Philosophical Investigations begins with a well-known quote. It’s from Augustine of Hippo’s Confessions. North African St Augustine (late Roman Empire philosopher and theologian: 13 November 354 – 28 August 430) wrote Confessions in the style of an autobiography. It comprised 13 books, written between 397 and 400. Alongside his other masterpieces The City of God (published 426) and On Christian Doctrine (published 397 and with a fourth book in 426), the corpus of his work was influential for centuries, especially amongst Christian philosophers. The excerpt Wittgenstein was taken by was this. It was Augustine talking about how as a child he acquired language.


When they (my elders) named some object, and accordingly moved towards something, I saw this and I grasped that the thing was called by the sound they uttered when they meant to point it out. Their intention was shewn by their bodily movements, as it were the natural language of all peoples: the expression of the face, the play of the eyes, the movement of other parts of the body, and the tone of voice which expresses our state of mind in seeking, having, rejecting, or avoiding something. Thus, as I heard words repeatedly used in their proper places in various sentences, I gradually learnt to understand what objects they signified; and after I had trained my mouth to form these signs, I used them to express my own desires [Augustine, Confessions, 1.8].


This passage describes the process of language acquisition in terms of learning the names of objects, which is how language has traditionally been treated in philosophy. Many philosophers hold that children learn language by mimicking their parents or elders, who point to things like a chair or table, name them “chair” and “table” and thereby transmit attributive meaning.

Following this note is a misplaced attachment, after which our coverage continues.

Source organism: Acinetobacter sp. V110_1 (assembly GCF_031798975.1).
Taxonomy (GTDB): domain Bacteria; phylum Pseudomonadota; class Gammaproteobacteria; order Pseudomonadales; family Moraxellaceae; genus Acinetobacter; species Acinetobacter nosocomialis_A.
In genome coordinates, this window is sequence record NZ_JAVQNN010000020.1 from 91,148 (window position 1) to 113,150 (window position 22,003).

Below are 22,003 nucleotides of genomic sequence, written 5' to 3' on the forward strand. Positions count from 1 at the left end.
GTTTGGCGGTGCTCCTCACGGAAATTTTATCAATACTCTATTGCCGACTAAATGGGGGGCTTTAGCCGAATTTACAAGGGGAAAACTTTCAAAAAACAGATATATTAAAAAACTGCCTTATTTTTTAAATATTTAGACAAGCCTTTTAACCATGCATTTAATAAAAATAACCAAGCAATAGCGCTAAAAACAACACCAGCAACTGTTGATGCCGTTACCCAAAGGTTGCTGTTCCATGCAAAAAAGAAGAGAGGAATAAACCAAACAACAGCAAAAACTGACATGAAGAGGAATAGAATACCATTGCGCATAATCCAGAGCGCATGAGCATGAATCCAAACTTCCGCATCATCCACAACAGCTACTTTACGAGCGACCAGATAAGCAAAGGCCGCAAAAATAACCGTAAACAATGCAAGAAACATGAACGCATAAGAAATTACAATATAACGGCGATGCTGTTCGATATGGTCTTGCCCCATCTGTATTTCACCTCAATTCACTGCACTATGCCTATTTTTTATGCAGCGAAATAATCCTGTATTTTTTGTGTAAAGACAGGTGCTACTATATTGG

Wittgenstein argues that this theory is false. He first presents a hypothetical situation to show that Augustine’s description cannot satisfactorily explain how language is learnt:


[T]hink of the following use of language: I send someone shopping. I give him a slip marked 'five red apples'. He takes the slip to the shopkeeper, who opens the drawer marked 'apples', then he looks up the word 'red' in a table and finds a colour sample opposite it; then he says the series of cardinal numbers—I assume that he knows them by heart—up to the word 'five' and for each number he takes an apple of the same colour as the sample out of the drawer.—It is in this and similar ways that one operates with words—"But how does he know where and how he is to look up the word 'red' and what he is to do with the word 'five'?" Well, I assume that he acts as I have described. Explanations come to an end somewhere.—But what is the meaning of the word 'five'? No such thing was in question here, only how the word 'five' is used.